Girev (Geroff), Dmitrii Semenovich - Dog driver
(1889 - 1932) - Biographical notes

Dog handler Terra Nova 1910-13


Robert Forde

Dmitrii Girev was one of two Russians on Scott's expedition, the other being the groom Anton Omelchenko, they came to the attention of Meares who was sent to Siberia to buy both ponies and dogs for the expedition and were recommended as excellent handlers of the animals upon which they were both recruited.

Girev had his name written by Scott in his diary as Geroff and so is often seen referred to by this, he is also sometimes mistakenly spelt  as Girov, likewise Dmitrii sometimes becomes Dimiti or even Dmitriy.

He was born in the village of Aleksandrovsk on Sakhalin Island off the far eastern coast of Russia, just north of Japan. He was the son of a convict who had been deported to Sakhalin, as such men were barred from marrying church, he was considered illegitimate and took his mother's name.

In 1897 at the end of their exile, the family moved to Nikolaevsk-on-Amur on the mainland of Russia next to Sakhalin where he went to school and then trained as an electrician. Dog teams were indispensable in the area where he lived and he became famous as one of the best dog handlers in the area, he learned how to drive dogs from the native people of Amur.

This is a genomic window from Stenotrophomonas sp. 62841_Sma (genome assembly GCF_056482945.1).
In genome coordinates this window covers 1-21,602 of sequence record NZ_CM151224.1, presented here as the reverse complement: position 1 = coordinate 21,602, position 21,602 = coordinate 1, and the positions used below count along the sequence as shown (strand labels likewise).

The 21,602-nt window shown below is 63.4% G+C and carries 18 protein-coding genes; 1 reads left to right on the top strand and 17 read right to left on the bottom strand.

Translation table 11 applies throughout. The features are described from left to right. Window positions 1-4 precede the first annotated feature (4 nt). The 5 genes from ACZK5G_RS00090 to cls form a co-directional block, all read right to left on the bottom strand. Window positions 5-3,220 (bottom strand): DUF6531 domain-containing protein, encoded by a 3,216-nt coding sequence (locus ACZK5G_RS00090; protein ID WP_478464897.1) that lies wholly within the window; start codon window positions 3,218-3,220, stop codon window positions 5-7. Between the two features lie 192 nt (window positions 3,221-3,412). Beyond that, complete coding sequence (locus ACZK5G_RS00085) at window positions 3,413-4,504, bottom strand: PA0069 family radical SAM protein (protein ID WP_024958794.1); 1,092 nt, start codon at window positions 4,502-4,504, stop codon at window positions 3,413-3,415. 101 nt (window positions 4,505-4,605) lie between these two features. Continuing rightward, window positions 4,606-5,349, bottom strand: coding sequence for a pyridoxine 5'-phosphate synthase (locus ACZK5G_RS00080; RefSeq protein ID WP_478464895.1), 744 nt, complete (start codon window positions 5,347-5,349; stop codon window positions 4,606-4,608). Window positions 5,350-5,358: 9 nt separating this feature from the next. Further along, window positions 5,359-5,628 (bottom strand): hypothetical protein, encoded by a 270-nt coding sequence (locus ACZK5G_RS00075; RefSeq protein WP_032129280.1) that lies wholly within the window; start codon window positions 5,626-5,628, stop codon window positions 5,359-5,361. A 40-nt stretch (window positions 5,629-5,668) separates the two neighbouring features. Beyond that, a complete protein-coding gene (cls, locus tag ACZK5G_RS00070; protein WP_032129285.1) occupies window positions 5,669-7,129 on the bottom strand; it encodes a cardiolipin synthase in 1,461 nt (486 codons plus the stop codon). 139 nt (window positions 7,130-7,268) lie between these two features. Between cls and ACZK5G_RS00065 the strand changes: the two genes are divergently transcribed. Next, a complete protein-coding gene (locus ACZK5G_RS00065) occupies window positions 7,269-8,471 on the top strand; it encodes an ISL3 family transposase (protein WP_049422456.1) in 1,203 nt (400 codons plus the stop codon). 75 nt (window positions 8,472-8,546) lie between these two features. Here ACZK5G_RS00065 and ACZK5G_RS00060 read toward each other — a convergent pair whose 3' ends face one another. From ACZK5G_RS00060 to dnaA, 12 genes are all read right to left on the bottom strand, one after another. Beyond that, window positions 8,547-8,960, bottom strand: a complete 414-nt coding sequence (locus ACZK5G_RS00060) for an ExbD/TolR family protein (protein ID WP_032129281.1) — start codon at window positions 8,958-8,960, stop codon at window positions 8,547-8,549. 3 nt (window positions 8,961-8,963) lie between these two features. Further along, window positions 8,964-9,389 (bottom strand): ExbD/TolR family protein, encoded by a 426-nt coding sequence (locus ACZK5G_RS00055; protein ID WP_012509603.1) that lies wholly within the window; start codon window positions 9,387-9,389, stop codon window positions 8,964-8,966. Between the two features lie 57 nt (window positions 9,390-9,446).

He travelled to Antarctica via Vladivostok, Shanghai, and Sydney, joining the Terra Nova in Christchurch.

He became a popular and effective member of the expedition and took part in laying supply depots with the dogs, he was also one of the team who found the dead members of the South Pole Party at their final camp.

After the expedition he returned to Siberia where he found employment in gold mining and dredging, In 1930 he was arrested in a communist party purge and imprisoned in Vladivostok for 18 months, he died of a heart attack on his way home on release at the age of 43.


Cecil Meares and Dmitrii Girev
by the blubber stove Discovery Hut, at Hut Point


Biographical information - I am concentrating on the Polar experiences of the men involved. Any further information or pictures visitors may have is gratefully received. Please email  - Paul Ward, webmaster.

What are the chances that my ancestor was an unsung part of the Heroic Age of Antarctic Exploration?